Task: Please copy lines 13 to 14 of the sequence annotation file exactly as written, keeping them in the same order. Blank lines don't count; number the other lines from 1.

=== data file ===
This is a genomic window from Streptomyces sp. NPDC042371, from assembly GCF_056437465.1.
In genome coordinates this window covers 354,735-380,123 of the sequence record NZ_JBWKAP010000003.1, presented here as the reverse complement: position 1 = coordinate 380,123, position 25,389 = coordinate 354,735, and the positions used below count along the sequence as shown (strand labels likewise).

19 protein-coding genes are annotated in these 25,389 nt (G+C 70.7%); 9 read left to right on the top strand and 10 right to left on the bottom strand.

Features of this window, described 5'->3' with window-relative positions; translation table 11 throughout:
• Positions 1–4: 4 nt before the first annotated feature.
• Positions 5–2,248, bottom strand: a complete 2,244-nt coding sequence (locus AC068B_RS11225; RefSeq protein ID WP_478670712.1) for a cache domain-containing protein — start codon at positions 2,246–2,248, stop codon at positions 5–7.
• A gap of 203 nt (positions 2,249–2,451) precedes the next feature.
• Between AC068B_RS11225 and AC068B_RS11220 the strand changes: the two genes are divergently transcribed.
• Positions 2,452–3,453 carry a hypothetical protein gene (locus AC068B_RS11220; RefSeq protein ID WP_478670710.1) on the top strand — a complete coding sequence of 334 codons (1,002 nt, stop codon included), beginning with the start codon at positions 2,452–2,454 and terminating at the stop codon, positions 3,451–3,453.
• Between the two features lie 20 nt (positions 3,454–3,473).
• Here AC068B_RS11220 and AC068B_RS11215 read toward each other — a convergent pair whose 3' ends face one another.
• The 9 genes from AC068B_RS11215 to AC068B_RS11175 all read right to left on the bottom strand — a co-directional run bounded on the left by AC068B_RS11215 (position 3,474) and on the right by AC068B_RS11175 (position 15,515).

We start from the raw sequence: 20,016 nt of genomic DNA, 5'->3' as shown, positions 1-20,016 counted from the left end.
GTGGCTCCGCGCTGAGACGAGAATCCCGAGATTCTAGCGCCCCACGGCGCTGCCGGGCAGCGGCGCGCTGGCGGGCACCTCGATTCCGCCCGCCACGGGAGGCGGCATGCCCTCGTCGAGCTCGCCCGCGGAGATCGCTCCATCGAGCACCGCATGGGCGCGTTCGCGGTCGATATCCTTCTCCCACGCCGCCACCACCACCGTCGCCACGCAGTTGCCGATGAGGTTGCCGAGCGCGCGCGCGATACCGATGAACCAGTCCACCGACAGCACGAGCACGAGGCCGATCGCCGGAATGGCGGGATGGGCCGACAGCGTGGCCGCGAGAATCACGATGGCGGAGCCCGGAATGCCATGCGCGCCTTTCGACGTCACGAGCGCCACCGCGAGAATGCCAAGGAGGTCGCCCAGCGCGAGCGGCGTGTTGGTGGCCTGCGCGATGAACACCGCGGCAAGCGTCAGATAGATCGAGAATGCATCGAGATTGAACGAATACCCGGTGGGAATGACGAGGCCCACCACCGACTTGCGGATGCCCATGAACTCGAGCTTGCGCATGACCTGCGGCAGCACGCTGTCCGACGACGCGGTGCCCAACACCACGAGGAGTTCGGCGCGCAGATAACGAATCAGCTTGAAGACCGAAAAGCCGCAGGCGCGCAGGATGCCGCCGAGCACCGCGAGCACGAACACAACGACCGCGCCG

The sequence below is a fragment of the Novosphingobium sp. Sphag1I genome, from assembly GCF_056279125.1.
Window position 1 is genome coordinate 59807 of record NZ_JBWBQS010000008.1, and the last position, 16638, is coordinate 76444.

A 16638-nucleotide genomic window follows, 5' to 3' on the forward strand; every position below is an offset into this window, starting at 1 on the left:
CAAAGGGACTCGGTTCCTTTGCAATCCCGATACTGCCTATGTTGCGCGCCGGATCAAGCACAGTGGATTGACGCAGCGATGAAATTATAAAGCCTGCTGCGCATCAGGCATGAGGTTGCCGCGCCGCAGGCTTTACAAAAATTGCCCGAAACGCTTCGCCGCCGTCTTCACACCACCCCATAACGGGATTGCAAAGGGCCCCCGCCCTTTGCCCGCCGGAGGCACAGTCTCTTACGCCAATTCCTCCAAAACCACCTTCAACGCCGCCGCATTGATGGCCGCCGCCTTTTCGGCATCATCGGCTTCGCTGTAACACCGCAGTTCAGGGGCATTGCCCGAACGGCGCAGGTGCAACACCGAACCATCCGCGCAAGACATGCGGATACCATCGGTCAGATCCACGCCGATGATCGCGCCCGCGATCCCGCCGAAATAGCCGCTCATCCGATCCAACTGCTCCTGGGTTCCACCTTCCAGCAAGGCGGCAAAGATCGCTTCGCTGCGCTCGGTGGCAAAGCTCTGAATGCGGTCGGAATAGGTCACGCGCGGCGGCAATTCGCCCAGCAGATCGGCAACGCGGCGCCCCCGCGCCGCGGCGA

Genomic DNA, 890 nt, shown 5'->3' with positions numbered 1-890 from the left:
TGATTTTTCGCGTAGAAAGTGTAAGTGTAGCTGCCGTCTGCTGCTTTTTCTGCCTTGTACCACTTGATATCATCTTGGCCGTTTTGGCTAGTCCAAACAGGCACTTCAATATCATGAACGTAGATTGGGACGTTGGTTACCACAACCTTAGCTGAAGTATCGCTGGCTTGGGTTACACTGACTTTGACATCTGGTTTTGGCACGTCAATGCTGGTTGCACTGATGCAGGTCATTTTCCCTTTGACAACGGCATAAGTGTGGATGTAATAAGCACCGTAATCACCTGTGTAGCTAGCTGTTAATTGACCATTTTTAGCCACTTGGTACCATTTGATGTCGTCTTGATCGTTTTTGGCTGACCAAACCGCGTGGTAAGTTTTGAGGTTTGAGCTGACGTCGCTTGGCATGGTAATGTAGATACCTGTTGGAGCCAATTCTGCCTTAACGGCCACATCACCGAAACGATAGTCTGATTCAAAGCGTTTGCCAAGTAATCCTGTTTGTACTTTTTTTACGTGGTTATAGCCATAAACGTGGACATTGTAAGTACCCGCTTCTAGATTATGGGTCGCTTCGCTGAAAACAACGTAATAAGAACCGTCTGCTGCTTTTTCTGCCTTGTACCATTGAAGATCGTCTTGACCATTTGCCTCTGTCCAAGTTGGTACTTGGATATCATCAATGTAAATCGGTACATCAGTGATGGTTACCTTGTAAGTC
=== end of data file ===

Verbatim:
We start from the raw sequence: 20,016 nt of genomic DNA, 5'->3' as shown, positions 1-20,016 counted from the left end.
GTGGCTCCGCGCTGAGACGAGAATCCCGAGATTCTAGCGCCCCACGGCGCTGCCGGGCAGCGGCGCGCTGGCGGGCACCTCGATTCCGCCCGCCACGGGAGGCGGCATGCCCTCGTCGAGCTCGCCCGCGGAGATCGCTCCATCGAGCACCGCATGGGCGCGTTCGCGGTCGATATCCTTCTCCCACGCCGCCACCACCACCGTCGCCACGCAGTTGCCGATGAGGTTGCCGAGCGCGCGCGCGATACCGATGAACCAGTCCACCGACAGCACGAGCACGAGGCCGATCGCCGGAATGGCGGGATGGGCCGACAGCGTGGCCGCGAGAATCACGATGGCGGAGCCCGGAATGCCATGCGCGCCTTTCGACGTCACGAGCGCCACCGCGAGAATGCCAAGGAGGTCGCCCAGCGCGAGCGGCGTGTTGGTGGCCTGCGCGATGAACACCGCGGCAAGCGTCAGATAGATCGAGAATGCATCGAGATTGAACGAATACCCGGTGGGAATGACGAGGCCCACCACCGACTTGCGGATGCCCATGAACTCGAGCTTGCGCATGACCTGCGGCAGCACGCTGTCCGACGACGCGGTGCCCAACACCACGAGGAGTTCGGCGCGCAGATAACGAATCAGCTTGAAGACCGAAAAGCCGCAGGCGCGCAGGATGCCGCCGAGCACCGCGAGCACGAACACAACGACCGCGCCG